New England Newspaper & Press Association
In the spring of 2014, I took a course at Northeastern University in which students act as the staff of the NENPA E-bulletin. As part of this class, I covered the winter convention NENPA held in Boston through workshop previews and recaps. I also wrote an enterprise story for the class, in which I explored the most useful tools in the field of data journalism, as told by several data journalists across New England. I pitched this article because I am interested in pursuing data journalism in the future, and the wealth of free tools that are available to help reporters in this field is amazing to me.
In the spring of 2017, I returned to the NENPA winter convention as a freelancer, covering workshops, speeches and awards ceremonies.
Spring 2017 Convention Coverage
Newspapers can still reverse damage done by disrupters
The disruption of the newspaper industry began with the advent of the internet as a consumer technology in the 1990s. In the decades since, online news aggregators, digital advertising and social media giants have chipped away at the business model of news. But that process is not inevitable nor irreversible, according to Thales Teixeira, a professor in the marketing unit at Harvard Business School.
Recipients call for relentless pursuit, defense of the truth
With new threats to the First Amendment, journalism’s role is more important than ever, Margaret Sullivan, media columnist for The Washington Post, told those attending the seventh annual New England First Amendment Coalition awards luncheon Friday, Feb. 24, in Boston.
Facebook’s new outreach to news industry includes tools, products, curbs on fake news
After an election cycle in which Facebook received considerable backlash for providing a platform for fake news, Facebook recognizes its role in the media landscape and is taking active steps to engage with journalists, according to Peter Elkins-Williams, leader of the company’s news partnerships.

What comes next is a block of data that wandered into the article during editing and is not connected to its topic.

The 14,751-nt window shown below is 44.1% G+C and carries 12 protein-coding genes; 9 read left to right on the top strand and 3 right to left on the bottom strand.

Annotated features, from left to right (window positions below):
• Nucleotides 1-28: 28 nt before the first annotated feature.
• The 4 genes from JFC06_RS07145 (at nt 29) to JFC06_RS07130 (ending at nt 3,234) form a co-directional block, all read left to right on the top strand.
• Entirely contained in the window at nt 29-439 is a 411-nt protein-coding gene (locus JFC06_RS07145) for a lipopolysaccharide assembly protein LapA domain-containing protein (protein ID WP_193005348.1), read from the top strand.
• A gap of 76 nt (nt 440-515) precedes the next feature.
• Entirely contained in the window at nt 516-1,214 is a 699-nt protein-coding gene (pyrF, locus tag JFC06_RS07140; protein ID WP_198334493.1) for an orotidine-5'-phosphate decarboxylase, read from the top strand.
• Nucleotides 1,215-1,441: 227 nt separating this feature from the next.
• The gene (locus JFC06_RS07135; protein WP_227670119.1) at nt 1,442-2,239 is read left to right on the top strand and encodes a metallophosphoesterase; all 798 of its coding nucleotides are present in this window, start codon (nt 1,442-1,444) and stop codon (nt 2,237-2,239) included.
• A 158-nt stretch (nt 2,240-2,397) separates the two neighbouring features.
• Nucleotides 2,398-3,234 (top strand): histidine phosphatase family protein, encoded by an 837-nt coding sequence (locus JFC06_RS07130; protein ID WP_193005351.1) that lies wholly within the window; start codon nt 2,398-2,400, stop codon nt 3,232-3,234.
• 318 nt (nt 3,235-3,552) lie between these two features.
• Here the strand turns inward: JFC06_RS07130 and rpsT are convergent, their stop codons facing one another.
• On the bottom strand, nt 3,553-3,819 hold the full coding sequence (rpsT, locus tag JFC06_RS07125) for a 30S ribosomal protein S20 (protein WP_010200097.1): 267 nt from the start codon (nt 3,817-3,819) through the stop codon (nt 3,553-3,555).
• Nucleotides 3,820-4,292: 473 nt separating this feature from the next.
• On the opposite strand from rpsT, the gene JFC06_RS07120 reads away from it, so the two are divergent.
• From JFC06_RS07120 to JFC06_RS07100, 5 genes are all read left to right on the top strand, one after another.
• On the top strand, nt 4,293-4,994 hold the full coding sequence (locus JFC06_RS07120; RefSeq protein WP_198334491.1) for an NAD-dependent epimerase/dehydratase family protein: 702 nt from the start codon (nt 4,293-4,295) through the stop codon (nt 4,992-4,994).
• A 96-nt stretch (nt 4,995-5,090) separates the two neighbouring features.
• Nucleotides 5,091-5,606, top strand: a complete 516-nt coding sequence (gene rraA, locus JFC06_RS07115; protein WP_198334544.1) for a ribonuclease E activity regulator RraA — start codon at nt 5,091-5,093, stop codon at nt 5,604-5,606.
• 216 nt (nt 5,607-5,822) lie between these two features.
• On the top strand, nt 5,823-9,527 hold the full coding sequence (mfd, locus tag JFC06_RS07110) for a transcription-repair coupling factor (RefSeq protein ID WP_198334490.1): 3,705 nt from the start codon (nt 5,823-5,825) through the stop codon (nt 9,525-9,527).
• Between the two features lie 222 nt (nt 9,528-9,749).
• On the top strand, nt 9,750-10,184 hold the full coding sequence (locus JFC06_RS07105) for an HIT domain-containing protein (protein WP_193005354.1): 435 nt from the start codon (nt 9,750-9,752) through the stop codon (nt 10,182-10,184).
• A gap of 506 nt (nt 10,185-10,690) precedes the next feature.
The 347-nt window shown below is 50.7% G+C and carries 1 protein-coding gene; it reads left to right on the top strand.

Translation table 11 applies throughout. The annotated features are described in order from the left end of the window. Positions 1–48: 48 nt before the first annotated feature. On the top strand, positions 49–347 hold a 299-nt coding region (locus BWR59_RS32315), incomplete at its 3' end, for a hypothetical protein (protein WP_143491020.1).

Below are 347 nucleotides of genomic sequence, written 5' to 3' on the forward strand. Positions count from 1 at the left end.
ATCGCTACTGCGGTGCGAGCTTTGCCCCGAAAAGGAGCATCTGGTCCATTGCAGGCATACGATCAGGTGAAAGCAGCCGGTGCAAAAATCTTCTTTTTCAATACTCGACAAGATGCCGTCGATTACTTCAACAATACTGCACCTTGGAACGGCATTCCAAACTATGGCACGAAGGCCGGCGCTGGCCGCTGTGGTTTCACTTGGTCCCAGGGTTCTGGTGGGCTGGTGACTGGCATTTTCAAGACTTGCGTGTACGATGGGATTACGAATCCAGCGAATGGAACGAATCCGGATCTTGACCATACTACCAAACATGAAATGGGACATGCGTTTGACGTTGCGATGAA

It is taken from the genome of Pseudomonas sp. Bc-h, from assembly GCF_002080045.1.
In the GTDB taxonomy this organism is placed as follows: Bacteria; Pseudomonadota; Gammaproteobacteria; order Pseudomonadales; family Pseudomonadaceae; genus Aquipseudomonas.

Using tools, techniques that help data miners to dig deep
When Matthew Kauffman, investigative reporter at The Hartford (Conn.) Courant, wanted to do a story on mental health in the military, he didn't limit his reporting to anecdotes and interviews. Instead, he and co-author Lisa Chedekel - also then at the Courant - gathered information on mental health evaluations before deployment. Statistical analysis of that data became the foundation of their story.
Kauffman is one of many journalists turning to data more frequently for their stories. The surge in data-driven reporting has even led to the creation of a new subfield: data journalism.
Spring 2014 Convention Coverage
Design with readers' needs in your mind's eye
Design is not an opportunity to be creative, but an opportunity to give readers what they need, said Ed Henninger, director of a design consulting business, Henninger Consulting in Rock Hill, S.C.
Henninger explained the importance of design thinking for newspapers to an audience of about 40 people in a workshop titled “The Essential Elements of Better Newspaper Design.” The presentation took place Friday, Feb. 7, at the New England Newspaper and Press Association’s winter convention in the Boston Park Plaza Hotel.